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Machinist jobs could be the high-paying career hands-on students need

As a parent you want the best for your child as they grow up. You want them to seek a secondary education and follow a career path. But today, a four-year degree doesn’t hold the same necessity as it once did to attain a high-paying job in an in-demand field.

If you’re hoping for a high-paying job and the best possible future for your child, you may consider an unconventional path for them. While most students go on to four-year degrees, often incurring crippling debt in the process, more and more will be going a different route to achieve the American Dream and financial stability. 

According to a recent press release, a recent Manpower Inc. survey of 35,000 employers found that “skilled trade positions are the hardest to fill despite an urgent need.” Manpower Inc.’s 2010 Talent Shortage Survey named the U.S as a country where employers ranked skilled trades as their No. 1 or No. 2 hiring challenge. Just look at the sampling of jobs available to those with machinist training right now.

Do the math

Consider this: According to the National Center For Education Statistics the average cost of tuition for a four year degree at a public university was more than $15,000 from 2010 to 2011. If tuition costs remained stable, over four years your child would be looking at incurring $60,000 in student loan debt. However, from 2008 to 2010 the average cost of tuition at a four year public university rose 15 percent, and as much as 40 percent in states like California and Arizona.

Just as an example, compare those costs to that of the Advanced Manufacturing Machinist Training offered at Finger Lakes Community College. The price with tuition and fees for this six-month program is $2,400. Students can spend an additional three and half years and $58,000 earning a traditional degree, or be ready to join the job market in six months with little or no debt.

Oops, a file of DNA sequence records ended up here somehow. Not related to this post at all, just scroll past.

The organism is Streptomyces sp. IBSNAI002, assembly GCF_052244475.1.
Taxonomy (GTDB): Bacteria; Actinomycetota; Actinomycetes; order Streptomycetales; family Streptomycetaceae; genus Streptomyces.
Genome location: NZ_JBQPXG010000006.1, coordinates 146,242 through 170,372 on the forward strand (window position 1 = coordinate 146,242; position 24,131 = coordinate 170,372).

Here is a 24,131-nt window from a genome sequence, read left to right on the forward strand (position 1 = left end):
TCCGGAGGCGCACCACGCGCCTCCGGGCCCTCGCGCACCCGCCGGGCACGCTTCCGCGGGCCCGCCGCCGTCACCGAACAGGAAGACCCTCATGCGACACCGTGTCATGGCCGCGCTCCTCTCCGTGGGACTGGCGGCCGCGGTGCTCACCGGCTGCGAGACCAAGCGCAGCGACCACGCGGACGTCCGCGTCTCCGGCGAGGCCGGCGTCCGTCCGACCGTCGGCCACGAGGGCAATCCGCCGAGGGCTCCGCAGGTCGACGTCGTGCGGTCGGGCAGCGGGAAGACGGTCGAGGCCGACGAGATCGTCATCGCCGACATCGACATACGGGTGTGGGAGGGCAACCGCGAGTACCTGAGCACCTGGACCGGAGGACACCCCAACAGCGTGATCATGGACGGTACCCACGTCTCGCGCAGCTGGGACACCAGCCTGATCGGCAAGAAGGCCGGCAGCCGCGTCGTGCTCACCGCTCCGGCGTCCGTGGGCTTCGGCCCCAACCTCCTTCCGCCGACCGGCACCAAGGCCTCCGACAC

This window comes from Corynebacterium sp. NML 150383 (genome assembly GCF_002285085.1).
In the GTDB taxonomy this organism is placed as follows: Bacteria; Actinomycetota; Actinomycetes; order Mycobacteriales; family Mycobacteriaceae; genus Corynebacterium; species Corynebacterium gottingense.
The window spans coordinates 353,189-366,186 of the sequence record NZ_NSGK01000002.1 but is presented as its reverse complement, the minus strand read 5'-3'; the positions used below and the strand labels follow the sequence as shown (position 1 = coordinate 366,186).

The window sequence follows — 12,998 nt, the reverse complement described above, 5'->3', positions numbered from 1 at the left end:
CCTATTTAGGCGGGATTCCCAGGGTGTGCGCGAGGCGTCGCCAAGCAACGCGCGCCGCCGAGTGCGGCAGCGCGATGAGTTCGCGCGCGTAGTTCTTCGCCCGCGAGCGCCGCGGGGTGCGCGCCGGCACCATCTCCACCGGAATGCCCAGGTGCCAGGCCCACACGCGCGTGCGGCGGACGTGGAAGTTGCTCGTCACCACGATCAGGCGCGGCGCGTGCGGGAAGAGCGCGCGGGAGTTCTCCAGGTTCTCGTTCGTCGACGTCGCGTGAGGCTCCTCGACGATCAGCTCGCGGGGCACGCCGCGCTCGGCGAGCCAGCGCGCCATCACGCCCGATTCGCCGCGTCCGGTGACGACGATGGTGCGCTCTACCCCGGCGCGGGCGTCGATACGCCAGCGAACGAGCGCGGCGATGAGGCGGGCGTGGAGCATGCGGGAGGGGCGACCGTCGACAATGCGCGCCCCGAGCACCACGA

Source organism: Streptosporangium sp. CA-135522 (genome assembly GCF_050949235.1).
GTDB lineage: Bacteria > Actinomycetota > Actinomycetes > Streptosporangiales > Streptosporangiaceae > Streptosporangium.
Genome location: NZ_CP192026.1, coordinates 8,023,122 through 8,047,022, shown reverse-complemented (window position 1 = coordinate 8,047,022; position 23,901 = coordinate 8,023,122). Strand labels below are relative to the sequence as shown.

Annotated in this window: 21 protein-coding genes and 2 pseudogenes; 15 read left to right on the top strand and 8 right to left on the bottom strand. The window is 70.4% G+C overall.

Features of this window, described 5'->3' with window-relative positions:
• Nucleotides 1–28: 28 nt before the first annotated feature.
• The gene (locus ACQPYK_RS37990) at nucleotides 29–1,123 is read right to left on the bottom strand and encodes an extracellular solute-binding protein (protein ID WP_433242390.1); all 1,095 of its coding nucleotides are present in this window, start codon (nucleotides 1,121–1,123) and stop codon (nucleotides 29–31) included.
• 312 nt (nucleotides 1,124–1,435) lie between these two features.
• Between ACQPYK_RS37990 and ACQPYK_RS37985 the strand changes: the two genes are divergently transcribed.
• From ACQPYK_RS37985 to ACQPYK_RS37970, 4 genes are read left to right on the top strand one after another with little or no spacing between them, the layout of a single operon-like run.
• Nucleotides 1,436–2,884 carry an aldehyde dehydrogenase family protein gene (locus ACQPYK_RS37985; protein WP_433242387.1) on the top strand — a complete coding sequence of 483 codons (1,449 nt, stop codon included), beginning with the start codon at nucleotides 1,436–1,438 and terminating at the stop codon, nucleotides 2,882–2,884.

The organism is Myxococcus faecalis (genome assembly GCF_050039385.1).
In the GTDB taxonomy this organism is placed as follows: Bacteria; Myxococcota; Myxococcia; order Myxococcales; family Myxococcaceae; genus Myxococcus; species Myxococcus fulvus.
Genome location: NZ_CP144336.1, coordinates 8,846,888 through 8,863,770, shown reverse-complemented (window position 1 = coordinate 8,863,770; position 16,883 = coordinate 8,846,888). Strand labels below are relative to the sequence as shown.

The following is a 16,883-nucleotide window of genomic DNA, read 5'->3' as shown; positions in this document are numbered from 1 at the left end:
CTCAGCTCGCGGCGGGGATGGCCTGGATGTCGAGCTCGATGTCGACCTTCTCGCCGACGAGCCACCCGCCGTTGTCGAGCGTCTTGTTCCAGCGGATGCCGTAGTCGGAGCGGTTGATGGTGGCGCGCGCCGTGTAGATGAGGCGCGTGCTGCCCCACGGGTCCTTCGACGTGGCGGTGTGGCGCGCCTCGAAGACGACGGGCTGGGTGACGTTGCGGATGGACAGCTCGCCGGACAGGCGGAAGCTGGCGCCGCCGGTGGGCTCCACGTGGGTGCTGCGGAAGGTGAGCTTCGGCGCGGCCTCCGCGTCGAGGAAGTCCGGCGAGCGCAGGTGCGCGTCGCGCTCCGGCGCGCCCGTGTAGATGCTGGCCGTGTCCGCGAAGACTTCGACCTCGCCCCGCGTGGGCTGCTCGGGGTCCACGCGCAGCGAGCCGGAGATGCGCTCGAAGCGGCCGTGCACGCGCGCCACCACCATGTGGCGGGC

It makes sense

Does your child enjoy working with their hands, and dislike traditional classroom learning? Are they skilled at math, but lagging in other areas? Do they get a sense of pride from making things? Then it may be setting them up for failure to push them towards a four-year degree that they’re resistant to. Increasingly, students in skilled trade programs are getting hired even before they’ve finished a training program.

The gap

While slightly more technical programs such as CNC machining are becoming much more in demand, traditional machinists jobs will still need to be filled. According to the Department of Labor Statistics, the machining industries are expected to actually decline by three percent over the next decade. But skilled machinists are retiring at a rate that is much greater than they can be replenished at. This means that jobs will still be ample in the basic machining fields.

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